Around this time of year in the Northern Hemisphere, as the days grow shorter and colder, those changes trigger a hormone in leaf-dropping trees that sends a chemical message to every leaf that says, in essence, “Time to go! Let’s part company!”
Once the message is received, little cells appear at the place where the leaf stem meets the branch. They are called “abscission” cells. They have the same root as the word scissors, meaning they are designed, like scissors, to make a cut.
And within a few days or weeks, every leaf on these deciduous trees develops a thin bumpy line of cells that push the leaf, bit by bit, away from the stem. You can’t see this without a microscope, but if you looked through one, you’d see those scissors cells lined right up.
That’s where the tree gives each leaf a push, leaving it increasingly dangling. So with that very slender connection, they’re sort of ready to be kicked off, and then a breeze comes along and finishes the job.
The tree is deeply programmed by eons of evolution to insist that the leaves drop away. Why? Why not let the leaves stick around? Why drop?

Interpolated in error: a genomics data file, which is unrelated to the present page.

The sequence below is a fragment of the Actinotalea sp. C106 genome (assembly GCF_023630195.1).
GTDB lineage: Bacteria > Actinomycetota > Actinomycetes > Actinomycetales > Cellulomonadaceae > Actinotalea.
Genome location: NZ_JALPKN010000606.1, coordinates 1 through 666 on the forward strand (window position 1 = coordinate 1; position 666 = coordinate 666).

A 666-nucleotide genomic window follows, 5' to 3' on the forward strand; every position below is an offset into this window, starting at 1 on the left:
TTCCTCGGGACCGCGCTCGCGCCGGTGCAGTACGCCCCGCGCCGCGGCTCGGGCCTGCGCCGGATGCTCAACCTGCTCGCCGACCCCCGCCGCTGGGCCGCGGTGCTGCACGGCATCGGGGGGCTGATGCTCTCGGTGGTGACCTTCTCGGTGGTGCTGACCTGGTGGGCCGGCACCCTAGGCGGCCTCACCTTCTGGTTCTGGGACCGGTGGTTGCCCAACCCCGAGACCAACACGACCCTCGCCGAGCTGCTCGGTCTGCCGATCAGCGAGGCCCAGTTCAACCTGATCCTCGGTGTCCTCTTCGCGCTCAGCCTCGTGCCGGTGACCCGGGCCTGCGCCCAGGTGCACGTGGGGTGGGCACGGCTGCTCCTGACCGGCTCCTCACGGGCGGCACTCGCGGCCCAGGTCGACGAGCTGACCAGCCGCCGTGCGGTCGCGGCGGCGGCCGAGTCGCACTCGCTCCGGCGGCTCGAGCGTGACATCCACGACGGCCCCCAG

Leaves are basically the kitchen staff of a tree. During the spring, summer and early fall they make the food that helps the tree grow and thrive and reproduce. When the days get short and cold, food production slows down, giving the tree an option: It can keep the kitchen staff or it can let it go.
If trees kept their leaves permanently they wouldn’t have to grow new ones, but leaves are not the brightest of bulbs (sorry!). Every so often, when the winter weather has a break and the days turn warm, leaves will start photosynthesizing. They get some water up and they start operating and making food and then it freezes again.
When the cold snap’s back on, the leaves will be caught with water in their veins, freeze and die. So instead of a food staff that’s resting, the tree is stuck with a food staff that’s dead. And when spring comes, the permanent help will be no help. The tree will die.
That’s why every fall, deciduous trees in many parts of North America get rid of their leaves and grow new ones in the spring. It’s safer that way.
So for leaves, falling in the fall isn’t optional. The trees are shoving them off.